Operators of a Woodland Hills boat-building company who three months ago raised neighbors' ire by building a trio of towering smokestacks said Wednesday the controversial fume-control vents are up to stay.
But Catalina Yachts is willing to decorate its metal chimneys to camouflage them and help control the community's fuming, company representatives told a Warner Center business group.
How? Perhaps, the company suggested, by making the three 130-foot-tall stacks look like palm trees, MX missiles or even king-sized designer jeans.
'We're Certainly Open'
"We're certainly open to ways of improving the aesthetics of the stacks," said Gerald Douglas, Catalina Yachts' vice president for engineering. "We feel it is a matter of aesthetics."
The decoration proposal came as a special Woodland Hills Chamber of Commerce development and environment committee met to discuss complaints that followed the erection of the smokestacks in Warner Center in February.
Businessmen and homeowners contend that the guy wire-supported stacks are unsightly and out of place in the sleek, urbanized Warner Center residential and commercial area.
Los Angeles city officials have ruled that the chimneys are legal. The yacht company has operated its factory at a manufacturing-zoned site at 21200 Victory Blvd. for 12 years.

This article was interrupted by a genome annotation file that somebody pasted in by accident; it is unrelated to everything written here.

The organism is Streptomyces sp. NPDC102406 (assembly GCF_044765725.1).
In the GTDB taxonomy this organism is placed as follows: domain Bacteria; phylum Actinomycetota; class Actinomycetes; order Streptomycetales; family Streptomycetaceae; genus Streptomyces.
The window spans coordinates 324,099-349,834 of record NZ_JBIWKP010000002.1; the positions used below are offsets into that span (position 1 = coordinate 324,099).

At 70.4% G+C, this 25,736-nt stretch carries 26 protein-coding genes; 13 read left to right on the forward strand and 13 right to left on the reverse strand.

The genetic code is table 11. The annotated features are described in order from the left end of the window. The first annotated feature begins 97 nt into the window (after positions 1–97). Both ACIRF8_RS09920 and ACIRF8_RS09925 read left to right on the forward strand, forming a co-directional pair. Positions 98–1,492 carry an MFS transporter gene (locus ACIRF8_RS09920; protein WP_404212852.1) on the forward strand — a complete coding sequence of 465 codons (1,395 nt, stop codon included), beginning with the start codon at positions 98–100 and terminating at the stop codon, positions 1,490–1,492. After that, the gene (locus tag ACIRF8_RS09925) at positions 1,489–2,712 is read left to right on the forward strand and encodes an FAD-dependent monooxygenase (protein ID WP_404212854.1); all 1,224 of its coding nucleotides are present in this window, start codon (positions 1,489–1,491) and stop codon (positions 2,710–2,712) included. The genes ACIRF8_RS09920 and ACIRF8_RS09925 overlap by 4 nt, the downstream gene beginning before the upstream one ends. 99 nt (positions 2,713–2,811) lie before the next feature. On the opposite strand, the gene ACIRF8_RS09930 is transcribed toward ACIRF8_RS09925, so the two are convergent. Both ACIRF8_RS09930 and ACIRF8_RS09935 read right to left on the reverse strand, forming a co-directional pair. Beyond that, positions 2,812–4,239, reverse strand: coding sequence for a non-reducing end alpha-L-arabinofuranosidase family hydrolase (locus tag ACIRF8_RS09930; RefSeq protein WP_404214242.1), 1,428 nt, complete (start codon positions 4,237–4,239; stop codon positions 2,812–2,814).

Douglas said the $200,000 smokestacks were built after neighbors objected to occasional fiberglass fumes wafting from the plant. He said air-quality laws require manufacturers to respond to such complaints.
Company-prepared sketches depicting the smokestacks as stately palm trees, "USA" embossed MX missiles and fanciful designer blue jeans were distributed to the chamber panel by Sharon Day, office and sales manager for Catalina Yachts.
She said that the drawings were meant to be humorous, but that her firm was serious about wanting to improve the smokestacks' appearance.
"We don't like the looks of them, either," Day said. "The stacks looked a lot different on paper, before they were actually put up."
Committee chairman James Gary said that the attachment of crossbars to the smokestacks might give the boat factory a more nautical look. "We could make a square-rigger out of it," he said. "They've camouflaged oil derricks in Long Beach. There are probably things that can be done."
Gary appointed businesswoman Rose Goldwater to form a subcommittee to work with the yacht company on the matter.
Goldwater said she plans to waste little time starting. "There may be other things, pardon the expression, in the wind," she said, fingering the palm tree-missile-jeans sketch.